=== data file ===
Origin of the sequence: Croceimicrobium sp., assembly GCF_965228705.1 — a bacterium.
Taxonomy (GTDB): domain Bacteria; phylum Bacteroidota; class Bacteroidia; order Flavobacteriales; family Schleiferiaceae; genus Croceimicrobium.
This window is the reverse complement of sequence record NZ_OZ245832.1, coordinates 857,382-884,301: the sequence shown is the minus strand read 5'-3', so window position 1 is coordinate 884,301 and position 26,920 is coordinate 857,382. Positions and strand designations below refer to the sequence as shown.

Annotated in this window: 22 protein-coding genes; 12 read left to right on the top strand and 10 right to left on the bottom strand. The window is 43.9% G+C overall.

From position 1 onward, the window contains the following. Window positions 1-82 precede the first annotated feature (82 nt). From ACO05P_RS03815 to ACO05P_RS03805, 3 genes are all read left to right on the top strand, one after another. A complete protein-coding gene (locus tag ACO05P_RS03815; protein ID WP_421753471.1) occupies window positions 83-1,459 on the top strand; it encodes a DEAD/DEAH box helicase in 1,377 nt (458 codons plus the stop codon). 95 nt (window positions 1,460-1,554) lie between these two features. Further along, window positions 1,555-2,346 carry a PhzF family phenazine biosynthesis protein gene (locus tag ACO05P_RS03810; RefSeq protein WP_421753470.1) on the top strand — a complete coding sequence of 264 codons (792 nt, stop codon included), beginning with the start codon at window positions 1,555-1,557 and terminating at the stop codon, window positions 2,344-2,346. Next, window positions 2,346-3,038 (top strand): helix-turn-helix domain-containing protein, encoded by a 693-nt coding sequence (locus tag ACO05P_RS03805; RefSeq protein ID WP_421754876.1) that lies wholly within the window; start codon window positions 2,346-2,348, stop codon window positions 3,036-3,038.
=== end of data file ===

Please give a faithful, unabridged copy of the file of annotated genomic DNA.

Origin of the sequence: Croceimicrobium sp., assembly GCF_965228705.1 — a bacterium.
Taxonomy (GTDB): domain Bacteria; phylum Bacteroidota; class Bacteroidia; order Flavobacteriales; family Schleiferiaceae; genus Croceimicrobium.
This window is the reverse complement of sequence record NZ_OZ245832.1, coordinates 857,382-884,301: the sequence shown is the minus strand read 5'-3', so window position 1 is coordinate 884,301 and position 26,920 is coordinate 857,382. Positions and strand designations below refer to the sequence as shown.

Annotated in this window: 22 protein-coding genes; 12 read left to right on the top strand and 10 right to left on the bottom strand. The window is 43.9% G+C overall.

From position 1 onward, the window contains the following. Window positions 1-82 precede the first annotated feature (82 nt). From ACO05P_RS03815 to ACO05P_RS03805, 3 genes are all read left to right on the top strand, one after another. A complete protein-coding gene (locus tag ACO05P_RS03815; protein ID WP_421753471.1) occupies window positions 83-1,459 on the top strand; it encodes a DEAD/DEAH box helicase in 1,377 nt (458 codons plus the stop codon). 95 nt (window positions 1,460-1,554) lie between these two features. Further along, window positions 1,555-2,346 carry a PhzF family phenazine biosynthesis protein gene (locus tag ACO05P_RS03810; RefSeq protein WP_421753470.1) on the top strand — a complete coding sequence of 264 codons (792 nt, stop codon included), beginning with the start codon at window positions 1,555-1,557 and terminating at the stop codon, window positions 2,344-2,346. Next, window positions 2,346-3,038 (top strand): helix-turn-helix domain-containing protein, encoded by a 693-nt coding sequence (locus tag ACO05P_RS03805; RefSeq protein ID WP_421754876.1) that lies wholly within the window; start codon window positions 2,346-2,348, stop codon window positions 3,036-3,038.